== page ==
Join The Courtauld for our fifth online series, ‘Open Courtauld Hour’
“It’s the difference between a good day and a bad day, hair is everything!” Fleabag, 2019
Hair is, undeniably, a defining feature of human identity, status and an apparatus to express and perform a sense of belonging. Hair can be chopped off, dyed and styled with the reassurance that it will (most likely) not cause much physical pain and that it will (hopefully) rejuvenate in time for the next fashion trend. A malleable assertion of ‘self’, hairs visual potency in art historical material can consequently style out hairs special power to inform social norms. Associated in the western canon of art history with traditional notions of beauty and fertility in women — abundant, flowing and visions of sensuous and sexually alluring hair a focal point of movements like the Pre-Raphaelite Brotherhood — artistic representations of hair and hairstyles can also illustrate a darker side to our discipline. Embodying one type of hair as the zeitgeist of the age, the paragon and ‘beau idéal’ of female beauty, imparts the barely hidden discrimination, stigmatisation, oppression, cultural appropriation and follicular racism aggrandised through idealised ‘princess-hair’.
This Open Courtauld Hour will interrogate the assumed banality of hair in art history, its everyday presence making it the perfect vehicle to reproduce and feed into systems of control. For this conversation we will be joined by Rachael Gibson (The Hair Historian) to historicise the chignons, coiffures and cuts of the Courtauld Collection, Serena Lee (founder of Inclusive Histories) to look into her arsenal of discoveries into hair adornment, head wrapping and headscarves within the African diaspora, Kyle Ring (founder of in.hair.itance) for an in conversation that celebrates the diversity, complexity and creativity of how people of colour choose to style, decorate and care for their hair and award winning poet, Shagufta K Iqbal, who will be taking on our ‘Odalisque in an interior with a parrot’, formerly known as, ’Young Oriental woman in an interior’, by Alexandre Gabriel Decamps in her one-off poetic interpretation. The session will be rounded up by a panel discussion and Q&A where we welcome audience questions.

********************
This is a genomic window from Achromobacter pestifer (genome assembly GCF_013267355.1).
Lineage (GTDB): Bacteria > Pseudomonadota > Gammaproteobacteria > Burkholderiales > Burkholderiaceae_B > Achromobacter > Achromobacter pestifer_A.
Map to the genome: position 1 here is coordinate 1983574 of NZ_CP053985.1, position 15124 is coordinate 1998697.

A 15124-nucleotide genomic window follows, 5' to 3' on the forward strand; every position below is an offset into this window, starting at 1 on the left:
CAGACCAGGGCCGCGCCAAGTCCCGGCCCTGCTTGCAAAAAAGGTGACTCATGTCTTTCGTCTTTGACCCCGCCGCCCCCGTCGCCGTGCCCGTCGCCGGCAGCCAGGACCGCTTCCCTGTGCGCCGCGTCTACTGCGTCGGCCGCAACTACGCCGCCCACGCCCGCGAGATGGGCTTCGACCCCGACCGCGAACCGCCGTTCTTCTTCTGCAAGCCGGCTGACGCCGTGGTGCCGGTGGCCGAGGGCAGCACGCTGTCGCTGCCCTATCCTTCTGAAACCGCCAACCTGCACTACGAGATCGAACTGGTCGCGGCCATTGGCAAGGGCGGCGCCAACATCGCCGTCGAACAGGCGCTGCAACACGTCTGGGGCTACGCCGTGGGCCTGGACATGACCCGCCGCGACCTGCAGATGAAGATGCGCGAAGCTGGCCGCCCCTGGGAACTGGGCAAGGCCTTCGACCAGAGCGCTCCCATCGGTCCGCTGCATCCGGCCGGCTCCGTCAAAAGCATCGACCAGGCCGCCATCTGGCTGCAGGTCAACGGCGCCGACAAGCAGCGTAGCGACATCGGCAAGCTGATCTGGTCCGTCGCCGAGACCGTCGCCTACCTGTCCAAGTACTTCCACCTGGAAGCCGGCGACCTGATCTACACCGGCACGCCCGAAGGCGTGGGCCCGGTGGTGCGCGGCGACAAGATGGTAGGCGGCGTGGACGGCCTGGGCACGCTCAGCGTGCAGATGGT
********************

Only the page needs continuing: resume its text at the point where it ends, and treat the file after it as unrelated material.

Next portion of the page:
This online mini series will provide concise one hour packages of pop-up talks, performances and in detail object study sessions that explore and celebrate our collection, research in art history, curation and conservation.
The series will touch on pertinent issues — magnifying contemporary thinking in society through the field of art history. These episodes will explore how the public, artists and galleries are adapting to a digital world, showcasing art historical research in light of this global pandemic and providing a platform for creative practice in the age of social distancing.
Most importantly, as art is relevant to all, these informal sessions will give attendees the chance to access, engage and read art and art history through a different lens— revamping and rethinking art historical discussions through retelling hidden stories. These episodes will platform new perspectives, new ways into art practice, looking at art and reading its history through themes that impact us all.